Looters of Afghan art: Suddenly respectable
Seen as defence against destruction of ancient treasures
The Toronto Star Newspapers
Martin Regg Cohn
PESHAWAR, Pakistan - In the scented alleys of this fabled bazaar, they profit shamelessly from looting and smuggling.
Service comes with a smile and steaming cups of sweet tea, though the truth is usually in short supply.
Now, the fast-talking antique dealers of this frontier town are suddenly looking respectable.
Long demonized as parasites for plundering the cultural heritage of neighbouring Afghanistan, it turns out they may have been doing the right thing all along.
Ever since puritanical Taleban rulers in Kabul began smashing ancient artefacts last month, these smugglers and merchants have become the last line of defence against the extinction of a country's archeological legacy. Indeed, dealers are working overtime to make the most of Afghanistan's lost heritage, before the trail gets cold across the Khyber Pass.
As always, pathos is part of the sales pitch.
``My heart broke when I heard they were destroying the Buddhas,'' says Hasam ud Din, curled up barefoot over a rug in his shop. Gesturing to a shelf crammed with sculptures, he intones gravely: ``These artefacts must be saved.''
An assistant closes the shop door and carefully turns the lock, then draws the drapes snugly behind him to block out the prying eyes of the police.
The special collection is unveiled: Intricately carved terra cotta Buddha heads, full bronze figures, exquisitely carved ivory, and stone friezes dating back centuries, according to the bearded shopkeeper.
All for a price, starting in the thousands of dollars.
A decree by the Taleban's mullahs, implemented despite a chorus of protests from foreign religious scholars, led to the destruction of the massive standing Buddha sculptures of Bamiyan and countless other pre-Islamic statues.
There is talk that truckloads of rubble from the giant Bamiyan Buddhas are being ferried across the border for final shipment to free-spending Buddhist collectors in Tokyo. There are reports that 300 newly arrived pieces are stashed away in Quetta, another Pakistani border town to the south.
Many dealers are making most of it up, rather than digging it up. They tell customers what they want to hear about supposedly rare pieces that are, in fact, commonplace fakes.
In the bazaar's cloistered world of subterfuge and hyperbole, of whispered deals and hollow boasts, no one knows the true state of the market.
The only certainty is that a wave of publicity has stoked demand amongst foreign buyers who believe this to be their last chance to stock up on Afghanistan's treasures.
``It looks as if a lot of people are capitalizing on the crisis now,'' says Brigitte Neuvacher, of the Society for the Preservation of Afghanistan's Cultural Heritage.
She believes most of what's on the market is fake.
But for the serious smugglers who traffic in authentic contraband - people whom she once considered her nemesis - Neuvacher has grudging praise.
``We have made a 180-degree turn in policy,'' she says of her group, which previously lobbied to keep all artefacts within Afghanistan's borders.
``If the statues would be destroyed in Afghanistan, maybe it's better that they all get taken out and hopefully be bought by museums.''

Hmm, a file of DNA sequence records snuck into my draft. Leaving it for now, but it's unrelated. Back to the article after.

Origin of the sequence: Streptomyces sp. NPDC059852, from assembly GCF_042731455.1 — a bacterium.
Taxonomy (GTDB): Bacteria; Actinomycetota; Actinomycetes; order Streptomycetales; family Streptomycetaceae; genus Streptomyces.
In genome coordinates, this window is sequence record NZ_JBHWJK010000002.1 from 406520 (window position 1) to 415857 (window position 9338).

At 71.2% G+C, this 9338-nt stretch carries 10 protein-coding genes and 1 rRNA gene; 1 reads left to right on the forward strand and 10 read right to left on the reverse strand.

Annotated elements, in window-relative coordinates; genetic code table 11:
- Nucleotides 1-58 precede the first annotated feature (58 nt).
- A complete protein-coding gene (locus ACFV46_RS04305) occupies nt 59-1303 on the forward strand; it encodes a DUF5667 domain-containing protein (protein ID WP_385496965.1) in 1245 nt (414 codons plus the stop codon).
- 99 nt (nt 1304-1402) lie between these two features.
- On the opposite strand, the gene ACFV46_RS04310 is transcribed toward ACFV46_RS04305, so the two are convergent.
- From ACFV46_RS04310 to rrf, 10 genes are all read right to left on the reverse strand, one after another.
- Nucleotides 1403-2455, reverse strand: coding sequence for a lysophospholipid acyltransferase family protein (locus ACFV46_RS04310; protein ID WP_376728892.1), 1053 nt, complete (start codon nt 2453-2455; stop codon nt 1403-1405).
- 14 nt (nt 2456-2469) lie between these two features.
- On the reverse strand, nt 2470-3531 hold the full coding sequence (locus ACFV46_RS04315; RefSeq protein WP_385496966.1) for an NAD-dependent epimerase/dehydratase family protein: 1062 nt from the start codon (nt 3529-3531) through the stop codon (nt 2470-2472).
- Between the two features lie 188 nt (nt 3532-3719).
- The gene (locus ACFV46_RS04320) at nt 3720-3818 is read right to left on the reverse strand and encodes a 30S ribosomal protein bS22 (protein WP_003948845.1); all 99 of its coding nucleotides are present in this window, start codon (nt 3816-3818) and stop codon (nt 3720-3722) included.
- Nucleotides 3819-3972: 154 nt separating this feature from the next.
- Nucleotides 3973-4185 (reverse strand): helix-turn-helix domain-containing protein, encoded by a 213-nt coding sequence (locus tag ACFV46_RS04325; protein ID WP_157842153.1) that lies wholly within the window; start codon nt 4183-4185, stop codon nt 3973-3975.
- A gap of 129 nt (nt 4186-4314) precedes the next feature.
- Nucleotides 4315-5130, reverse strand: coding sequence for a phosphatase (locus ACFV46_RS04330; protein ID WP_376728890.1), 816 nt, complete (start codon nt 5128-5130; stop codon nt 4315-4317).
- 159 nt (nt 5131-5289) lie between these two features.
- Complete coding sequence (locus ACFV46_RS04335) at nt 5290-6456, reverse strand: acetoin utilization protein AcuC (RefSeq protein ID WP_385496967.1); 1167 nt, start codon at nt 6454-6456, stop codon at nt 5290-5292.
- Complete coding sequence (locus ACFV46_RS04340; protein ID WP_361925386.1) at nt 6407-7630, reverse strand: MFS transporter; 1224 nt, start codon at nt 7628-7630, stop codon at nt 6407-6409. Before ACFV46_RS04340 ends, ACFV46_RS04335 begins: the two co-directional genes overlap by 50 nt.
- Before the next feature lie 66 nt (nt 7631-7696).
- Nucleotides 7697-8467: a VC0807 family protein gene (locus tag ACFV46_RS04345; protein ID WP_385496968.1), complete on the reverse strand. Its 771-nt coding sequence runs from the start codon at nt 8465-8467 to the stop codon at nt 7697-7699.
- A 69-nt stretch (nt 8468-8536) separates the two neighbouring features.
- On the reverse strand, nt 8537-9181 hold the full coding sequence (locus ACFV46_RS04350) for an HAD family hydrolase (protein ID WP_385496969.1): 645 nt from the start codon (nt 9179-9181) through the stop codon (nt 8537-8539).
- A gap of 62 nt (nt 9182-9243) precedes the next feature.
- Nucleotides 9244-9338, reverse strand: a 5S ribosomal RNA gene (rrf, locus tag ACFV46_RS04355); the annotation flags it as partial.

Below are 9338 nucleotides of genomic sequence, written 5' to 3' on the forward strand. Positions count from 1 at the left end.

Many buyers are well-placed collectors here in Pakistan, former generals and politicians whose homes are lavishly decorated with ancient artefacts.
Naseerullah Babar, a retired Pakistani general, has admitted paying $150,000 for an ivory piece from the plundered Kabul Museum.
In fact, the museum's renowned collection remained essentially intact after the 1979 Soviet invasion of Afghanistan.
The Communist occupiers may have brutalized the population, but they safeguarded the country's antiquities.
All that changed after the Soviet withdrawal plunged the country into civil war in the early 1990s.
Rival warlords vied for control of Kabul and systematically looted the museum, often at the direction of outside experts, says art historian Nancy Hatch Dupree.
Dupree wrote the official illustrated catalogue to the museum in 1974, at a time when Afghanistan was at peace. The museum housed a remarkable collection, thanks to the country's geo-political perch at the crossroads of invasion routes into India over the centuries, and the country's key role in the spread of Buddhism across East Asia.
When civil war broke out, foreign dealers used her detailed catalogue as a roadmap, instructing looters on precisely how to plunder the collection of thousands of priceless Greco-Buddhist sculptures.
Sitting in her office in Peshawar, Dupree still rues her unwitting role in the scattering of Afghanistan's heritage.
But after berating buyers and unscrupulous dealers for most of her career, Dupree now consoles herself with the thought that it may be for the best.
``Buy, buy, buy,'' she says, hunched over her faded catalogue, thumbing through the glossy photographs of lost artefacts. ``Keep them for your children and heirs, and then eventually, send them back to Afghanistan.''
A sophisticated mafia keeps much of its loot hidden in nearby tribal areas that are beyond the reach of Pakistani police.
``The underground stolen art network here is very well organized, as organized as the drug network and just as dangerous,'' she says. ``They have contacts all over the world, and they're very professional.''
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